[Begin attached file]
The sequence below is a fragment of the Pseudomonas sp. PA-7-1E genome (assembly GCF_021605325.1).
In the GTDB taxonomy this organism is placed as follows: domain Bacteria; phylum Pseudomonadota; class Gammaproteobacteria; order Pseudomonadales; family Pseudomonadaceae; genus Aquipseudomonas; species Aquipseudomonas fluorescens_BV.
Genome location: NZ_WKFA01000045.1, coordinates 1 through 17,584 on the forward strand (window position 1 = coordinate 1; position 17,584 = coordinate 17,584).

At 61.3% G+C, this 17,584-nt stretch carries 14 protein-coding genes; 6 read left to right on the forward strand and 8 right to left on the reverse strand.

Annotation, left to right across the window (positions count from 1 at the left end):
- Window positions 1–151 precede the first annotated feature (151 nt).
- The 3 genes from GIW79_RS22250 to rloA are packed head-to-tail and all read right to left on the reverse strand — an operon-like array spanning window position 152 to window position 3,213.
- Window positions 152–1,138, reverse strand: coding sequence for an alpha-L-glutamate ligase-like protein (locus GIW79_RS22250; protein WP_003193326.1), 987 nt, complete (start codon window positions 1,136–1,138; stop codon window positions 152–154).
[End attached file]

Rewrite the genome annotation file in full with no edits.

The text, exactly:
The sequence below is a fragment of the Pseudomonas sp. PA-7-1E genome (assembly GCF_021605325.1).
In the GTDB taxonomy this organism is placed as follows: domain Bacteria; phylum Pseudomonadota; class Gammaproteobacteria; order Pseudomonadales; family Pseudomonadaceae; genus Aquipseudomonas; species Aquipseudomonas fluorescens_BV.
Genome location: NZ_WKFA01000045.1, coordinates 1 through 17,584 on the forward strand (window position 1 = coordinate 1; position 17,584 = coordinate 17,584).

At 61.3% G+C, this 17,584-nt stretch carries 14 protein-coding genes; 6 read left to right on the forward strand and 8 right to left on the reverse strand.

Annotation, left to right across the window (positions count from 1 at the left end):
- Window positions 1–151 precede the first annotated feature (151 nt).
- The 3 genes from GIW79_RS22250 to rloA are packed head-to-tail and all read right to left on the reverse strand — an operon-like array spanning window position 152 to window position 3,213.
- Window positions 152–1,138, reverse strand: coding sequence for an alpha-L-glutamate ligase-like protein (locus GIW79_RS22250; protein WP_003193326.1), 987 nt, complete (start codon window positions 1,136–1,138; stop codon window positions 152–154).